Emu Valley Newsletter – June 2012
As spring gives way to summer and the flowering season draws to a close, the last crimson-scarlet flowered rhododendrons to bloom at Emu Valley are R. kyawii (we have about 12 plants in different spots). They produce their tubular-campanulate trusses among large elliptic- oblong leaves; the under-surface of these leaves is covered with a sparse fawn indumentum which usually disappears as they mature. These flowers form trusses of twelve to sixteen with darker nectar pouches at the base.
Maung Kyaw discovered this species in September 1912 near Paypat bungalow, at Myitkyna, northeast Upper Burma. Forrest and others introduced it in 1919 from western Yunnan. In cultivation R. kyawii reminds me of two other species in the same Subsection that we grow - namely R. elliottii and R. facetum. All three have crimson-red flowers, however the leaves of these two are smaller.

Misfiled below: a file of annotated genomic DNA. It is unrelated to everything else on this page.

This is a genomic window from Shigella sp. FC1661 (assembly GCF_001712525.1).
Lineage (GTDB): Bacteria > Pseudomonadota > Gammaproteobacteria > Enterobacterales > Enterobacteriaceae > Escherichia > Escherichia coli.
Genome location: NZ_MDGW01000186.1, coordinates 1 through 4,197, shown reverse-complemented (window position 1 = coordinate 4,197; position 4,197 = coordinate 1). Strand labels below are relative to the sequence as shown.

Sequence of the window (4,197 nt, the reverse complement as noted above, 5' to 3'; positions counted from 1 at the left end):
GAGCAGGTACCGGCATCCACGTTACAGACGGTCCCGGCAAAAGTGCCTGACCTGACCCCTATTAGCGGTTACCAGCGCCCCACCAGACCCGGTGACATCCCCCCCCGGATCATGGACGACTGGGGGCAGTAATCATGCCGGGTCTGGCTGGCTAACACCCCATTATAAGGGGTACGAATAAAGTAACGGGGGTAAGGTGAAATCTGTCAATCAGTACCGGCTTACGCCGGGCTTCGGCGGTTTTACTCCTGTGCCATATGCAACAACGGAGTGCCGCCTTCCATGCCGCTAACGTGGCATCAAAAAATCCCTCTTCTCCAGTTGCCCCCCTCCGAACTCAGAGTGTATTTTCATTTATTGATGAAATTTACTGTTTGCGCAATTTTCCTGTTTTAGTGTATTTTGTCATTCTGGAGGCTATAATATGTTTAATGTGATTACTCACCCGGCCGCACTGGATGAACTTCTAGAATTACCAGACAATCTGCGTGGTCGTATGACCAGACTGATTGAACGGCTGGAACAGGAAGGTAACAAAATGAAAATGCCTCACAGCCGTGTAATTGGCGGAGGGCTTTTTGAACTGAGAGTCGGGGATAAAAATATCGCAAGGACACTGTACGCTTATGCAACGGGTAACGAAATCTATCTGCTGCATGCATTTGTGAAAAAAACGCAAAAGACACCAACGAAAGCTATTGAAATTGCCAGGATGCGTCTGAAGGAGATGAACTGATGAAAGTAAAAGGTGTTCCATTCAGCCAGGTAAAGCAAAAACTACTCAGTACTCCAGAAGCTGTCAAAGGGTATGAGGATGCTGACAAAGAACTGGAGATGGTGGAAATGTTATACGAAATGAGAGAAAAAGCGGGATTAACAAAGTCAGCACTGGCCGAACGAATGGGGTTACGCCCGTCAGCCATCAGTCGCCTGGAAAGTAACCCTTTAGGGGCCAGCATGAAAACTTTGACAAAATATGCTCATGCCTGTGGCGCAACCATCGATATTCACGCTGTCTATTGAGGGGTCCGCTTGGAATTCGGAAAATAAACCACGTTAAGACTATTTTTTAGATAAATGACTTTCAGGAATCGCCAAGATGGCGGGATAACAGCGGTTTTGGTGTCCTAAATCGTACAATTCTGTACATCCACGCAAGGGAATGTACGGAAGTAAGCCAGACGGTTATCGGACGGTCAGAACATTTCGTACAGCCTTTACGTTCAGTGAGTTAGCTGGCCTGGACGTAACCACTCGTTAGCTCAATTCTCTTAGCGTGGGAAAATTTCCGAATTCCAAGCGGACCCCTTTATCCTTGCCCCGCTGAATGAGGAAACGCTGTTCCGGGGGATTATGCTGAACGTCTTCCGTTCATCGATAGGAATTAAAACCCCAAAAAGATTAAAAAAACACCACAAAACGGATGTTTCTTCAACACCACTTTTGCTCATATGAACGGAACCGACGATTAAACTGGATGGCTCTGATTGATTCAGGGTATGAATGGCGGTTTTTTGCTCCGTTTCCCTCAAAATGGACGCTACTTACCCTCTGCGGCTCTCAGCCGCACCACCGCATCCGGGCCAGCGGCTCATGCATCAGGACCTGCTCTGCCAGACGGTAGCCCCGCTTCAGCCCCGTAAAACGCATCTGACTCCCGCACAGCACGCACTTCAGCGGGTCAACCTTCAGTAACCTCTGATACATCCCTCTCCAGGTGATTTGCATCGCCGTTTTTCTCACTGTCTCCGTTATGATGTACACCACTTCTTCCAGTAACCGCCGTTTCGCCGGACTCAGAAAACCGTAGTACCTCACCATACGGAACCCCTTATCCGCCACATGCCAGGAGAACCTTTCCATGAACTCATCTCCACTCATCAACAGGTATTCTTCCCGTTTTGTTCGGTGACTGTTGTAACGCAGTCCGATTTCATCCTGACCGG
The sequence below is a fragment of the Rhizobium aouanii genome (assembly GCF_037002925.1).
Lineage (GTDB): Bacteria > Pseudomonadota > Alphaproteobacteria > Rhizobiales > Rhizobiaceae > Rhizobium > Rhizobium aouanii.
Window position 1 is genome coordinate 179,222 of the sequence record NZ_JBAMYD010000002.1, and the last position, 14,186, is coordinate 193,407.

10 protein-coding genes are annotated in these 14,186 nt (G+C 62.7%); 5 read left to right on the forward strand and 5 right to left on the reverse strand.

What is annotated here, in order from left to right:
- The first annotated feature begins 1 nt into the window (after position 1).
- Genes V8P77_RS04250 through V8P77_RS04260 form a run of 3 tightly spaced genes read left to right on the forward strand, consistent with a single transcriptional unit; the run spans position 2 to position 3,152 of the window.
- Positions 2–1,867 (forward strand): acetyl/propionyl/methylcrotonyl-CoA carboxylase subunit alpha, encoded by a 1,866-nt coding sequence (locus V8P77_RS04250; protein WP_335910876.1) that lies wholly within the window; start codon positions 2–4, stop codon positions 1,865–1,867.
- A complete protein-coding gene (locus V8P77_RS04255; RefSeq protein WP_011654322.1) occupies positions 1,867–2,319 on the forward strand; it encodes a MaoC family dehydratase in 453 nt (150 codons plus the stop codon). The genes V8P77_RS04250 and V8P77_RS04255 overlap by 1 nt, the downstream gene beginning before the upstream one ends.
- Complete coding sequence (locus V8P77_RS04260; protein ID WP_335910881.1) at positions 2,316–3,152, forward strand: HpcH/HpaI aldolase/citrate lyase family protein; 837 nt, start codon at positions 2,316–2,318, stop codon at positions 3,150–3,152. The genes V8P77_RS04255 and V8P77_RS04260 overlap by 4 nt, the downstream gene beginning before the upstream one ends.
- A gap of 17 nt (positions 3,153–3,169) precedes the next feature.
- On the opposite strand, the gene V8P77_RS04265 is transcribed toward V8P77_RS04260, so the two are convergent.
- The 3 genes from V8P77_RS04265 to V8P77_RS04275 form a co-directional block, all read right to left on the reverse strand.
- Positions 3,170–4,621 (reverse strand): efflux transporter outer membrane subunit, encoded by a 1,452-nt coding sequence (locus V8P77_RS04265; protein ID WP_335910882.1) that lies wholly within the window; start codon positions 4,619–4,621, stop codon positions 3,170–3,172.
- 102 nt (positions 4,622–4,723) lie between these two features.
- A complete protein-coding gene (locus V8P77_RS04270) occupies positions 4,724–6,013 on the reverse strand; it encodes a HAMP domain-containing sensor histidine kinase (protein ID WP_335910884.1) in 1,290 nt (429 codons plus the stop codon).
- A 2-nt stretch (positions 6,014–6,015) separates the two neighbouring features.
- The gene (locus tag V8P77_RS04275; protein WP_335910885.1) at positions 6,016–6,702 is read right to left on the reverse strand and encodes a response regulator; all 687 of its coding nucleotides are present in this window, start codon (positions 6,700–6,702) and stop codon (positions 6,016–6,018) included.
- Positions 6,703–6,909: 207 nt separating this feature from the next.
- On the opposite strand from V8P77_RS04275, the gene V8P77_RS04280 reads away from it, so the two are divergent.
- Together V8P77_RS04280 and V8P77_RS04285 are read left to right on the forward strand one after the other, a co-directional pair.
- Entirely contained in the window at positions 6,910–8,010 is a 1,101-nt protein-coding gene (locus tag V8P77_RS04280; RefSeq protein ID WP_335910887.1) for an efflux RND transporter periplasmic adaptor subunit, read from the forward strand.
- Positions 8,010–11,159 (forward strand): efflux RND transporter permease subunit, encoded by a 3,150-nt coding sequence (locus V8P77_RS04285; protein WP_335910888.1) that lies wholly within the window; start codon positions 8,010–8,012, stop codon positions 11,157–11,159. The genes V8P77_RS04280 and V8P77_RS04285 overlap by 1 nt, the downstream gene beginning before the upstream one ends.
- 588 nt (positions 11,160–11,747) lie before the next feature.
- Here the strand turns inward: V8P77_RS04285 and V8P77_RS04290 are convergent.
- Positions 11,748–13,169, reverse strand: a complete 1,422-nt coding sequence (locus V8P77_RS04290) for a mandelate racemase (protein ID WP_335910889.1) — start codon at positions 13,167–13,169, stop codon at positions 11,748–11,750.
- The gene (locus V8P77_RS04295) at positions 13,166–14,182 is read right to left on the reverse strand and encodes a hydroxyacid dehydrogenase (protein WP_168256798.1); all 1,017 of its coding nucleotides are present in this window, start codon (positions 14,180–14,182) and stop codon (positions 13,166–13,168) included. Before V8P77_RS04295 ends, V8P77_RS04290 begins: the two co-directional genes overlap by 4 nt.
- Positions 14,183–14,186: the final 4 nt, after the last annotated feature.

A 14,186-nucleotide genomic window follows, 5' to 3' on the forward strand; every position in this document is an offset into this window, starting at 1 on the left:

We grow R. kyawii in Burma and Yunnan where their bright flowers add drifts of colour among the green to welcome in the New Year.
To read more from Emu Valley Rhododendron Gardens please download the newsletter.